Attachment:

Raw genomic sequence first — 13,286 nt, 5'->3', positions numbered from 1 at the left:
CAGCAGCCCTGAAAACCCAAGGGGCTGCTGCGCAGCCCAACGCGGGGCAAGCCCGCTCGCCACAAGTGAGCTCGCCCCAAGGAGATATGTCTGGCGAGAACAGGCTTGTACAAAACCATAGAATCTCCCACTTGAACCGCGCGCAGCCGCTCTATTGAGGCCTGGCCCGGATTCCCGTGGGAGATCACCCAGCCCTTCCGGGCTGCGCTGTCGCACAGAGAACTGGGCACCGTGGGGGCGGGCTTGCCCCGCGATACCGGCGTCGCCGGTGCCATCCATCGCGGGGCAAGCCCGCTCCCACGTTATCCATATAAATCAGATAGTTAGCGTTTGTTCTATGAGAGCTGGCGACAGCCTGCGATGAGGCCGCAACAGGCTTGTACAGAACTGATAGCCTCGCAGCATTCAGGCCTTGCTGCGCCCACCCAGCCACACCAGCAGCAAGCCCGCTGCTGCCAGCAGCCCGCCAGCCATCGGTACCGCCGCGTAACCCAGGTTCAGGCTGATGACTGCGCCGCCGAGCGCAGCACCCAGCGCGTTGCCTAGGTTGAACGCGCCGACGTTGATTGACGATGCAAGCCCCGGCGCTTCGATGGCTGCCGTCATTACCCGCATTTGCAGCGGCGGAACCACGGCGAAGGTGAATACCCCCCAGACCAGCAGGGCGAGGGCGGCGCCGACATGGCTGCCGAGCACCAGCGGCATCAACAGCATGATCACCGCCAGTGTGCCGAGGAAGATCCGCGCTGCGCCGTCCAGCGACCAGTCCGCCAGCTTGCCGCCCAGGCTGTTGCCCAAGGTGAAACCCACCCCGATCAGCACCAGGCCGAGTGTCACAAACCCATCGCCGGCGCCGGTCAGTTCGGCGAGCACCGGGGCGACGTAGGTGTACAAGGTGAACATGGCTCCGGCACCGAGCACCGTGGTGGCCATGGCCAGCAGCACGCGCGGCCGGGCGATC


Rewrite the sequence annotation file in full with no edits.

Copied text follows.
Raw genomic sequence first — 13,286 nt, 5'->3', positions numbered from 1 at the left:
CAGCAGCCCTGAAAACCCAAGGGGCTGCTGCGCAGCCCAACGCGGGGCAAGCCCGCTCGCCACAAGTGAGCTCGCCCCAAGGAGATATGTCTGGCGAGAACAGGCTTGTACAAAACCATAGAATCTCCCACTTGAACCGCGCGCAGCCGCTCTATTGAGGCCTGGCCCGGATTCCCGTGGGAGATCACCCAGCCCTTCCGGGCTGCGCTGTCGCACAGAGAACTGGGCACCGTGGGGGCGGGCTTGCCCCGCGATACCGGCGTCGCCGGTGCCATCCATCGCGGGGCAAGCCCGCTCCCACGTTATCCATATAAATCAGATAGTTAGCGTTTGTTCTATGAGAGCTGGCGACAGCCTGCGATGAGGCCGCAACAGGCTTGTACAGAACTGATAGCCTCGCAGCATTCAGGCCTTGCTGCGCCCACCCAGCCACACCAGCAGCAAGCCCGCTGCTGCCAGCAGCCCGCCAGCCATCGGTACCGCCGCGTAACCCAGGTTCAGGCTGATGACTGCGCCGCCGAGCGCAGCACCCAGCGCGTTGCCTAGGTTGAACGCGCCGACGTTGATTGACGATGCAAGCCCCGGCGCTTCGATGGCTGCCGTCATTACCCGCATTTGCAGCGGCGGAACCACGGCGAAGGTGAATACCCCCCAGACCAGCAGGGCGAGGGCGGCGCCGACATGGCTGCCGAGCACCAGCGGCATCAACAGCATGATCACCGCCAGTGTGCCGAGGAAGATCCGCGCTGCGCCGTCCAGCGACCAGTCCGCCAGCTTGCCGCCCAGGCTGTTGCCCAAGGTGAAACCCACCCCGATCAGCACCAGGCCGAGTGTCACAAACCCATCGCCGGCGCCGGTCAGTTCGGCGAGCACCGGGGCGACGTAGGTGTACAAGGTGAACATGGCTCCGGCACCGAGCACCGTGGTGGCCATGGCCAGCAGCACGCGCGGCCGGGCGATC